1) Assign fewer problems. I usually assign odd problems from the textbook and remind students frequently to check their answers in the back of the book in order to see if they are on track. I am thinking about assigning fewer problems this year (10-15 instead of 15-25). In fact, I LOVE the idea of assigning just one problem that is very rich. For example, I really like this surface area problem from Accessible Mathematics by Steven Leinwand. "Doctors estimate the amount of skin each person has using the formula S = 0.6h^2 where S is the number of square inches of skin and h is the person's height in inches. Use the formula to determine a reasonable estimate for how much skin you have. Then validate your result using a a referent such as an 8 1/2 x 11 sheet of paper and using surface area formulas. Discuss the reasons for the differences among your three estimates." (pg. 51)
2) More Productive Homework Review. By assigning fewer problems, I hope to make homework review more productive by asking students to show and explain their solutions to the class. I am starting school with a unit on problem solving and after working on one strategy in class, students will be assigned a few problems for homework. Students will also be asked to pick one problem and write out a detailed solution to show and share with the class. Then when we review the problems in class I can quickly ask students to bring solutions up to the ELMO to show the whole class and explain. And then I can ask other students if they have other ways to solve the same problem.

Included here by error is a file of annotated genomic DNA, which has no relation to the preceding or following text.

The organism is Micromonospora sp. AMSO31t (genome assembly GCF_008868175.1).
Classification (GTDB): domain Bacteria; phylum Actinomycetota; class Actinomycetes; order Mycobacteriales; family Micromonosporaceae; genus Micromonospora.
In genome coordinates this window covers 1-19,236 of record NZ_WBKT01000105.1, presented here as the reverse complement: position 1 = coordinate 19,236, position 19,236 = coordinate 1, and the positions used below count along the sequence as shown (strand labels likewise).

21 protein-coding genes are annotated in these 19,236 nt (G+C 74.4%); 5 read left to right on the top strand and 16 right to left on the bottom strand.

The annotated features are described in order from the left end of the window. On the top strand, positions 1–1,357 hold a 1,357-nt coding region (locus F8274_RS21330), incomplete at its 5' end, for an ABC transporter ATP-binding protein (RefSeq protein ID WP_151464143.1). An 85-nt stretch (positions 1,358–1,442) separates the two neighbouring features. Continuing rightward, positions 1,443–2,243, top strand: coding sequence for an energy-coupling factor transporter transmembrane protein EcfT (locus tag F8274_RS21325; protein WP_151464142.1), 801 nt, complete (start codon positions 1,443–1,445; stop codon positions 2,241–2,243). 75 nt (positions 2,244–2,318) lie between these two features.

3) "Flipped" Classroom. I would like to experiment with using some ideas from Flipped Classrooms. Of course teachers have been doing a low tech version of a flipped classroom for years by assigning some reading from the textbook before a topic is covered in class. Any student who does this kind of preparation can gain so much more from the classroom presentation/lecture/discussion on a new topic. I want to encourage students to come to class "ready" to learn something new by having some previous exposure to the topic. As part of the homework assignment I plan to give students a link to a video on the topic we will be covering the next day in class. Khan Academy is one resource that I will use for these videos.